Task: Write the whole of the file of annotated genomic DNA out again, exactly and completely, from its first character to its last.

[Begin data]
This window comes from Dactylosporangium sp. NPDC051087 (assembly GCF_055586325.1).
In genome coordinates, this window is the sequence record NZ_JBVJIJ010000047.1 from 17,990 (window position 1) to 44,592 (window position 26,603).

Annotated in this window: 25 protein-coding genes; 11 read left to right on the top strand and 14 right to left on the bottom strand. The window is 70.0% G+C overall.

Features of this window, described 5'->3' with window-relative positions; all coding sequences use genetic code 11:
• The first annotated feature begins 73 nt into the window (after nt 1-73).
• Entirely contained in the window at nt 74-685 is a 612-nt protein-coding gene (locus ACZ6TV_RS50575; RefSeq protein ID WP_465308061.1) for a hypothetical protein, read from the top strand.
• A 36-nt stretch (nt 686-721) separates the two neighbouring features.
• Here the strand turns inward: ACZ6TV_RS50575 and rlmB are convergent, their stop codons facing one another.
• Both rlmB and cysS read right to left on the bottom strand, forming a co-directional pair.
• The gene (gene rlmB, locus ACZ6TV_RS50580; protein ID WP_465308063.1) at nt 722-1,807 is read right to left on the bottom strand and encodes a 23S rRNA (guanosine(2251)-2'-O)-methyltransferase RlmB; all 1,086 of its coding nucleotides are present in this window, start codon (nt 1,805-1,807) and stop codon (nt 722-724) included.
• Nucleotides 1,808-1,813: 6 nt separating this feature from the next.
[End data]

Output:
This window comes from Dactylosporangium sp. NPDC051087 (assembly GCF_055586325.1).
In genome coordinates, this window is the sequence record NZ_JBVJIJ010000047.1 from 17,990 (window position 1) to 44,592 (window position 26,603).

Annotated in this window: 25 protein-coding genes; 11 read left to right on the top strand and 14 right to left on the bottom strand. The window is 70.0% G+C overall.

Features of this window, described 5'->3' with window-relative positions; all coding sequences use genetic code 11:
• The first annotated feature begins 73 nt into the window (after nt 1-73).
• Entirely contained in the window at nt 74-685 is a 612-nt protein-coding gene (locus ACZ6TV_RS50575; RefSeq protein ID WP_465308061.1) for a hypothetical protein, read from the top strand.
• A 36-nt stretch (nt 686-721) separates the two neighbouring features.
• Here the strand turns inward: ACZ6TV_RS50575 and rlmB are convergent, their stop codons facing one another.
• Both rlmB and cysS read right to left on the bottom strand, forming a co-directional pair.
• The gene (gene rlmB, locus ACZ6TV_RS50580; protein ID WP_465308063.1) at nt 722-1,807 is read right to left on the bottom strand and encodes a 23S rRNA (guanosine(2251)-2'-O)-methyltransferase RlmB; all 1,086 of its coding nucleotides are present in this window, start codon (nt 1,805-1,807) and stop codon (nt 722-724) included.
• Nucleotides 1,808-1,813: 6 nt separating this feature from the next.